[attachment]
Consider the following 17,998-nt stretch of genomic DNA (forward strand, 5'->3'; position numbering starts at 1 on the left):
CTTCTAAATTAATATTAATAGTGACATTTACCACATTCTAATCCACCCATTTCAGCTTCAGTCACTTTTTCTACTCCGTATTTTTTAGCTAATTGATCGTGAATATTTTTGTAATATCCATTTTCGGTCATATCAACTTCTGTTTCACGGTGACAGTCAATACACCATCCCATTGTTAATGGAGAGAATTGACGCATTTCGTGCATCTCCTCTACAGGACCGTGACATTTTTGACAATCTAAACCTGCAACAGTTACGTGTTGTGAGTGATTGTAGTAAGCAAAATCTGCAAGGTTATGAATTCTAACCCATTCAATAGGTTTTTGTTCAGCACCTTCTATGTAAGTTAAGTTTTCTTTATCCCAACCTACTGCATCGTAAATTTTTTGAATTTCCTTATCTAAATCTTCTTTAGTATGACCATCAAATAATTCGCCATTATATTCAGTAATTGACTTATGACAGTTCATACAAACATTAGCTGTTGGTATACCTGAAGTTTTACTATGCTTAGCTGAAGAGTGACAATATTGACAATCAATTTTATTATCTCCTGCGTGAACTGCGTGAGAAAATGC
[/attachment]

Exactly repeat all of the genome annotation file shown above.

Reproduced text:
Consider the following 17,998-nt stretch of genomic DNA (forward strand, 5'->3'; position numbering starts at 1 on the left):
CTTCTAAATTAATATTAATAGTGACATTTACCACATTCTAATCCACCCATTTCAGCTTCAGTCACTTTTTCTACTCCGTATTTTTTAGCTAATTGATCGTGAATATTTTTGTAATATCCATTTTCGGTCATATCAACTTCTGTTTCACGGTGACAGTCAATACACCATCCCATTGTTAATGGAGAGAATTGACGCATTTCGTGCATCTCCTCTACAGGACCGTGACATTTTTGACAATCTAAACCTGCAACAGTTACGTGTTGTGAGTGATTGTAGTAAGCAAAATCTGCAAGGTTATGAATTCTAACCCATTCAATAGGTTTTTGTTCAGCACCTTCTATGTAAGTTAAGTTTTCTTTATCCCAACCTACTGCATCGTAAATTTTTTGAATTTCCTTATCTAAATCTTCTTTAGTATGACCATCAAATAATTCGCCATTATATTCAGTAATTGACTTATGACAGTTCATACAAACATTAGCTGTTGGTATACCTGAAGTTTTACTATGCTTAGCTGAAGAGTGACAATATTGACAATCAATTTTATTATCTCCTGCGTGAACTGCGTGAGAAAATGC